Was Crocodile stronger at Marineford? Or was he holding back in Alabasta?

 During the Alabasta arc, Crocodile displayed a level of power that was initially considered overwhelming by the Straw Hat Pirates. He possessed the Logia-type Devil Fruit called the Suna Suna no Mi (Sand-Sand Fruit), which granted him the ability to control and transform into sand. He had a reputation as a Shichibukai and controlled the desert kingdom of Alabasta from the shadows. His strength was showcased through his battles with Luffy and others. At Marineford, Crocodile was present as part of the war that took place at Marine Headquarters. While he did participate in the battle, he didn't display the same level of dominance as some other powerful characters present. This has led fans to speculate that he might not have been as strong as initially portrayed in Alabasta. It's important to note that power scaling and character abilities can be subject to interpretation and development by the author. Oda often keeps details deliberately open-ended to keep the story intriguing.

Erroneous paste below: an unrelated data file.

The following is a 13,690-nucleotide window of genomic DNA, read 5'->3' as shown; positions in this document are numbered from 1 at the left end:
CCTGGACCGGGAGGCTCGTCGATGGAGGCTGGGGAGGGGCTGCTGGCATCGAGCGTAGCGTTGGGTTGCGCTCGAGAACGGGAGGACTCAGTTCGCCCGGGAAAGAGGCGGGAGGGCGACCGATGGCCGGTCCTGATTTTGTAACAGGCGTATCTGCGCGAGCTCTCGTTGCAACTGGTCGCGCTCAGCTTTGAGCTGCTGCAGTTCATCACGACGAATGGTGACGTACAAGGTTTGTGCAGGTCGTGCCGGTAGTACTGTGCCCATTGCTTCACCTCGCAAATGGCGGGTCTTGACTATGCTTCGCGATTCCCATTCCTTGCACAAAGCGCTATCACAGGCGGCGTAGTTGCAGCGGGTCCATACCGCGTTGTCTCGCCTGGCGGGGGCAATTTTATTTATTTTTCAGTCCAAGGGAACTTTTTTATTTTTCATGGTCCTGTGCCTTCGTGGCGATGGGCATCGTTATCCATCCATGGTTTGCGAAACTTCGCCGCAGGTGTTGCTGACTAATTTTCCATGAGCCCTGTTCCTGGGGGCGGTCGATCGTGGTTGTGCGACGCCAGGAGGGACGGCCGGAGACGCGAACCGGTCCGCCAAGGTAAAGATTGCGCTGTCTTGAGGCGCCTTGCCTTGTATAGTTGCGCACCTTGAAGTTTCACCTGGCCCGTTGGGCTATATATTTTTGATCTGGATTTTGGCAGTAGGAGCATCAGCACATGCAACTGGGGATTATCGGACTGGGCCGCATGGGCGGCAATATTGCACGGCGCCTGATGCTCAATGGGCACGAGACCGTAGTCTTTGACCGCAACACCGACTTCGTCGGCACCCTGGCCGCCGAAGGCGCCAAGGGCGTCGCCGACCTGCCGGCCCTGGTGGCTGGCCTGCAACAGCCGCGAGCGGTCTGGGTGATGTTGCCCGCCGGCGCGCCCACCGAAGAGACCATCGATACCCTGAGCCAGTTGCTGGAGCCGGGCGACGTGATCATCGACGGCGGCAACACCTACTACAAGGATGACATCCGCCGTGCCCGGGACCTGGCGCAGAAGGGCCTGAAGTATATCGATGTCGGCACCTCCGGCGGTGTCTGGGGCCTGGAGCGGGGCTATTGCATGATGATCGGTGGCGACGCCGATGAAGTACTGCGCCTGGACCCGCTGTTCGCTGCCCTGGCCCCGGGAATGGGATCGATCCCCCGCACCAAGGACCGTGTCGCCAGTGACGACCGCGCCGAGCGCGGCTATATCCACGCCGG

What is a liquid fluoride thorium reactor? Is it a proven technology that has been tested and released to market or still in research and development (R&D) phase?

 A liquid fluoride thorium reactor (LFTR) is a type of nuclear reactor that uses thorium, a naturally occurring radioactive element, as fuel. It is designed to operate using liquid fluoride salts as both a coolant and a means of transferring heat to generate electricity.

LFTRs are a type of advanced nuclear reactor that is still in the research and development phase. While the concept of using thorium as fuel in a nuclear reactor has been around for several decades, the development of a practical and viable LFTR has not yet been achieved.

LFTRs have several potential advantages over traditional nuclear reactors, including the ability to operate at higher temperatures, a higher fuel utilization efficiency, and a reduced proliferation risk. However, there are also significant technical and economic challenges that need to be addressed before LFTRs can be deployed at a commercial scale.

As a result, LFTRs are currently in the R&D phase and have not yet been tested or released to the market. Further research and development is needed to determine whether LFTRs can be designed, built, and operated safely and effectively, and to assess their potential economic viability as a source of electricity.